* * IN OSTEND 1906 **

** ON MAY 11, 1907. **

Chessbooks are still almost confined to the territory of one country or one language. Therefore, their sales are generally low and their price relatively high. The publication of a chess book is therefore still an ungrateful, even daring company. For this reason, the tournament books of Vienna 1898, Barmen 1905, Nuremberg 1906 and the present work were issued by subscription. In this way the material risk can be reduced to a minimum, the other obeliges, the low sales and the high price can not be solved in this way. So I made the attempt to introduce an international notation.

If this innovation is understood and supported by my chess press colleagues, then the chess authors of the future, and perhaps even some of today’s generation, will no longer work for the paper and printing ink manufacturers alone. But not only the authors, but also the general public would benefit from an international notation, because the increase of the sales area would entail a reduction of the prices, and many, which are still far from the chess literature today. would, in more favorable conditions, seize the opportunity to enrich their knowledge by studying master parts. The prospect of a brighter future may well justify the introduction of this innovation, although it may be inconvenient for some to begin with.

The types of hulls, as well as the Latin characters, as well as the Arabic numerals, have become the common property of all educated people, and the hope that our algebraic notation will be adjusted in this new way will become common to our chess-brothers in America, England, France, etc., is accordingly not unfounded.

With this goal in mind, comfortable readers will certainly enjoy a little temporary discomfort.

The report on the tournament, the list of subscribers, the register of openings etc. appears in the last issue.

The extremely slow progression of the subscription, the particular difficulties which the typographic innovation brought with it for the printing house and also for the author as corrector, as well as other adverse circumstances, have delays the publication of this book in a most unpleasant manner.

I hope that the contents of the book will compensate the dear readers for the long wait. Incidentally, I would like to take credit for this as a mitigation ground:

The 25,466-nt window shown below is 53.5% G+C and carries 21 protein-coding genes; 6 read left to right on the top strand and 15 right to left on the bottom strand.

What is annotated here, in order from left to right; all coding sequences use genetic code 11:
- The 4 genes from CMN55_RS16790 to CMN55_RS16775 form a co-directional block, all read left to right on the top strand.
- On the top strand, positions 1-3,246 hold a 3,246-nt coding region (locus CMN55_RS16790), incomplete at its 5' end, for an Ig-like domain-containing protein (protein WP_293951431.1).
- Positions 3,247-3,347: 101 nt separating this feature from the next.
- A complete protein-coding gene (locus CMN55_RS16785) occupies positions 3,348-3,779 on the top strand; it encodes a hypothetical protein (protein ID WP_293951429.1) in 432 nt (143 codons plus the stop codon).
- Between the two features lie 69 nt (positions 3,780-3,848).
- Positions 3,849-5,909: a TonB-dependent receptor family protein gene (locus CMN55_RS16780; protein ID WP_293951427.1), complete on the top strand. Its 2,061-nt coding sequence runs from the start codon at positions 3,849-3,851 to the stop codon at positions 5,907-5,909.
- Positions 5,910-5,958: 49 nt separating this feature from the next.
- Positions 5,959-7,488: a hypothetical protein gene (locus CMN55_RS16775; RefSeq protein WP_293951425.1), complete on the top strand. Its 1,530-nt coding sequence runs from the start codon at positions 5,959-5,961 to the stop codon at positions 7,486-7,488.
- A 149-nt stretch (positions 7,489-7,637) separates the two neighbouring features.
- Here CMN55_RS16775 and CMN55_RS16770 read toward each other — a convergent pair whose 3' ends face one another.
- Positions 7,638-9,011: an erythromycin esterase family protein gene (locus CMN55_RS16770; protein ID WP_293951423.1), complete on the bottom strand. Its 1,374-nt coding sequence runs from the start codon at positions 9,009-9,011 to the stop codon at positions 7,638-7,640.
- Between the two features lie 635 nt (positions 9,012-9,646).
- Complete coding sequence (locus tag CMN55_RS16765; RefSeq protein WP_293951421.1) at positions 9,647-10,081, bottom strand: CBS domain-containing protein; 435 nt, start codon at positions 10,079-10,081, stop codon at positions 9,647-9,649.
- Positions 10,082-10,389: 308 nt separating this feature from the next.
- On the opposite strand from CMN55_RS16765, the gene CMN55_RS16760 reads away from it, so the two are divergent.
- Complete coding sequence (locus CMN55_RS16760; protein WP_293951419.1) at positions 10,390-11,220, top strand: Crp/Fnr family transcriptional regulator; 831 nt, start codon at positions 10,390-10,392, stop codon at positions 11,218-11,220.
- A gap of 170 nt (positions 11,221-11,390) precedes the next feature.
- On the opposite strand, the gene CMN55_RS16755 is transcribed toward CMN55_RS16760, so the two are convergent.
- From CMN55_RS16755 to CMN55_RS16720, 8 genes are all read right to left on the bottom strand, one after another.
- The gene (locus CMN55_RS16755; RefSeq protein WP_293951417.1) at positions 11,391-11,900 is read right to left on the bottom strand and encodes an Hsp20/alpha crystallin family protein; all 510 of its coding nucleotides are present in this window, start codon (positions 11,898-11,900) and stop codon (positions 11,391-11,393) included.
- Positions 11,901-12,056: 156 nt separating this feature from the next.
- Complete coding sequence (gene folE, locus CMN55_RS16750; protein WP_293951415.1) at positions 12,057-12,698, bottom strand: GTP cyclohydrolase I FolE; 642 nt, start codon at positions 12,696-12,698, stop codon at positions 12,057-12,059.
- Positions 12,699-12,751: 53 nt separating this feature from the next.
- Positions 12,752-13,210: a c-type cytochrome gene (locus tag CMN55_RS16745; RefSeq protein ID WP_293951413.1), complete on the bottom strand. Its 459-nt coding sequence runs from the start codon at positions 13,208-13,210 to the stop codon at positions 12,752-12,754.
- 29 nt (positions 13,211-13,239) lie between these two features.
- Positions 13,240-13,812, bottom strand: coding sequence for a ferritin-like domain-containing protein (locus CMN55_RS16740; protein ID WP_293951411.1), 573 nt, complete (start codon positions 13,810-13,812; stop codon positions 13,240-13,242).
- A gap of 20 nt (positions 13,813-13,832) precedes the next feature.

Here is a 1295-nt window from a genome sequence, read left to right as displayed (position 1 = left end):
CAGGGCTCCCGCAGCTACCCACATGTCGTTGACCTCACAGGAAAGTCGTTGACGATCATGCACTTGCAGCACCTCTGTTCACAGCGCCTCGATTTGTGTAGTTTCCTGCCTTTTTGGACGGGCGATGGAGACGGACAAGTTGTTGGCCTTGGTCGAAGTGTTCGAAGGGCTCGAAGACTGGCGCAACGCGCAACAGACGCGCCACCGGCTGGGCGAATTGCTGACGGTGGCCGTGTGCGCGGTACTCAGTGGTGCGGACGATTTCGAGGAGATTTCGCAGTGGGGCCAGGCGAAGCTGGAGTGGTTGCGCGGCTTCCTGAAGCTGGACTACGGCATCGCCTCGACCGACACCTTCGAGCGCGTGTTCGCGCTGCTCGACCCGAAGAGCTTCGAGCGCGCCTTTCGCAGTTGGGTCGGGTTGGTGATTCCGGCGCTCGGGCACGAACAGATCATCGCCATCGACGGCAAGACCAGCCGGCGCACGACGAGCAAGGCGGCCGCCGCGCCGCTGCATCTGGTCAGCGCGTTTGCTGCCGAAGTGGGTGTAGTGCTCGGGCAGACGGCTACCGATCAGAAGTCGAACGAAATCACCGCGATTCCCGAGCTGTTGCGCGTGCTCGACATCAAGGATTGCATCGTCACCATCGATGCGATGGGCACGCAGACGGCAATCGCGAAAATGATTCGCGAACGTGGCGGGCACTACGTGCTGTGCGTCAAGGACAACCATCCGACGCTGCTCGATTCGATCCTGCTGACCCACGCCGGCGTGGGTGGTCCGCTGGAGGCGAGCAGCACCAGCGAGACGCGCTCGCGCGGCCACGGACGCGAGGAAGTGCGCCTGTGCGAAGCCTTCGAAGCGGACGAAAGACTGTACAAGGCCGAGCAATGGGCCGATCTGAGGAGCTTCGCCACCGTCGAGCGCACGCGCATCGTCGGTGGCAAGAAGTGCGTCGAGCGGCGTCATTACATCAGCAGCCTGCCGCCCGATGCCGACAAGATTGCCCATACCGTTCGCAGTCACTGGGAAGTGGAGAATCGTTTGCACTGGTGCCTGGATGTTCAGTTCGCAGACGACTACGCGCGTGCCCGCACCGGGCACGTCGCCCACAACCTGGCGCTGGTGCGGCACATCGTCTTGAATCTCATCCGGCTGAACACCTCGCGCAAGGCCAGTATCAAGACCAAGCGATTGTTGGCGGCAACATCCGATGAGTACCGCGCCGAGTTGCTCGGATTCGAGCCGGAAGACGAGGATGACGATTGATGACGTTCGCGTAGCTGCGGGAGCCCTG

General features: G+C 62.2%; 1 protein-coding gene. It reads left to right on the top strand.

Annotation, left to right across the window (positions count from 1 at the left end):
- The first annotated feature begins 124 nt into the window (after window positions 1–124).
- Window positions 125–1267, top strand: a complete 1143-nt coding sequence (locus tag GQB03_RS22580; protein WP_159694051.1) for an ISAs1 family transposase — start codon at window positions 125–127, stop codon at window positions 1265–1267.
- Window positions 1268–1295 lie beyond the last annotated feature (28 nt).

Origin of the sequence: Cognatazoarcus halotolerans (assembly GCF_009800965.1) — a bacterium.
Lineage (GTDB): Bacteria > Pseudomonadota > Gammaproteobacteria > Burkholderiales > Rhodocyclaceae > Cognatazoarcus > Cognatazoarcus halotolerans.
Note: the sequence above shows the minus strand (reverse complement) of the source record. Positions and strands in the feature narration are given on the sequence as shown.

Ut desint vires, tamen est laudanda voluntas.”

Georg Marco.

To the honored colleagues of the chess press I send a review copy and ask for promotion of the enterprise by an appropriate announcement in their chess fissures. The complete work costs 8 kroner. Orders are to be directed to the publisher of Wiener Schachzeitung, Vienna VIII., Alserstraße 51.


* * IN OSTENDE 1906 **

** AM 11. MAI 1907. **

Noch immer sind Schachbucher nahezu auf das Gebiet eines Landes oder einer Sprache beschränkt. Daher ist im allgemeinen ihr Absatz gering, ihr Preis relativ hoch. Die Herausgabe eines Schachbuches ist daher noch immer ein undankbares, ja sogar gewagtes Unternehmen. Aus diesem Grunde wurden die Turnierbücher von Wien 1898, Barmen 1905, Nürnberg 1906 und das vorliegende Werk im Subskriptionswege herausgegeben. Auf diese Weise kann das materielle Risiko auf ein Minimum reduzirt werden, den anderen Obelstanden, dem geringen Absatz und dem hohen Preis ist auf diesem Wege nicht beizukommen. Ich habe daher den Versuch gemacht, eine internationale Notation einzuführen.

Wenn diese Neuerung bei meinen Kollegen von der Schachpresse Verständnis und Unterstützung findet, dann werden die Schachautoren der Zukunft und vielleicht auch noch einige der heutigen Generation nicht mehr bloß für die Papier- und Druckschwärzefabrikanten arbeiten. Aber nicht nur den Autoren, auch der Allgemeinheit käme eine internationale Notation zugute, denn die Zunahme des Absatzgebietes würde eine ErmäBigung der Preise nach sich ziehen, und viele, die heute der Schachliteratur noch ferne stehen. würden bei günstigeren Verhältnissen die Gelegenheit wahrnehmen, ihre Kenntnisse durch das Studium von Meisterpartien zu bereichern. Der Ausblick auf eine schönere Zukunft dürfte die Einführung dieser Neuerung rechtfertigen obwohl sie für den Anfang vielleicht manchem unbequem fallen wird.

Die Schachtypen sind ebenso wie die lateinischen Schriftzeichen, ebenso wie die arabischen Ziffern Gemeingut aller Gebildeten geworden und die Hoffnung, daß unsere algebraische Notation auf diese neue Weise adjustirt, auch bei unseren Schachbrüdern in Amerika, England, Frankreich etc. sich einbürgern wird, ist demnach nicht unbegründet.

Dieses Ziel vor Augen werden gewiß auch bequeme Leser eine kleine vorübergehende Unbequemlichkeit geme mit in den Kauf nehmen.

Der Bericht fiber das Turnier, die Liste der Subskribenten, das Register über Eröffnungen etc. erscheint im letzten Hefte.

Das auBerst langsame Fortschreiten der Subskription, die besonderen Schwierigkeiten, welche die typographische Neuerung für die Druckerei und auch für den Autor als Korrektor mit sich brachte, sowie andere widrige Umstände haben das Erscheinen dieses Heftes in sehr unliebsamer Weise verzogert.

Ich hoffe, daB der Inhalt des Buches die geehrten Leser für das lange Zuwarten entschädigen wird. Im übrigen bitte ich mir als Milderungsgrund anzurechnen:

„Ut desint vires, tamen est laudanda voluntas.”

Georg Marco.

Den geehrten Kollegen von der Schachpresse übermittle ich ein Rezensionsexemplar und bitte um Förderung des Unternehmens durch eine entsprechende Mitteilung in ihren Schachfpalten. Das vollstandige Werk kostet 8 Kronen. Bestellungen sind an den Verlag der Wiener Schachzeitung, Wien VIII., Alserstraße 51, zu richten.

Marco’s tournament book, such as it is, can be found here:


Thanks to the State Library of Victoria, Australia, we can see an example game of Marco’s radically new notation:

 So, figurine notation, but no Chess Informant annotation symbols – instead we still have German in the comments. So a good try, but ultimately, a failed attempt – maybe a little too far before its time (though I myself have little trouble reading the chess moves in any language I’ve encountered so far, provided algebraic notation is used).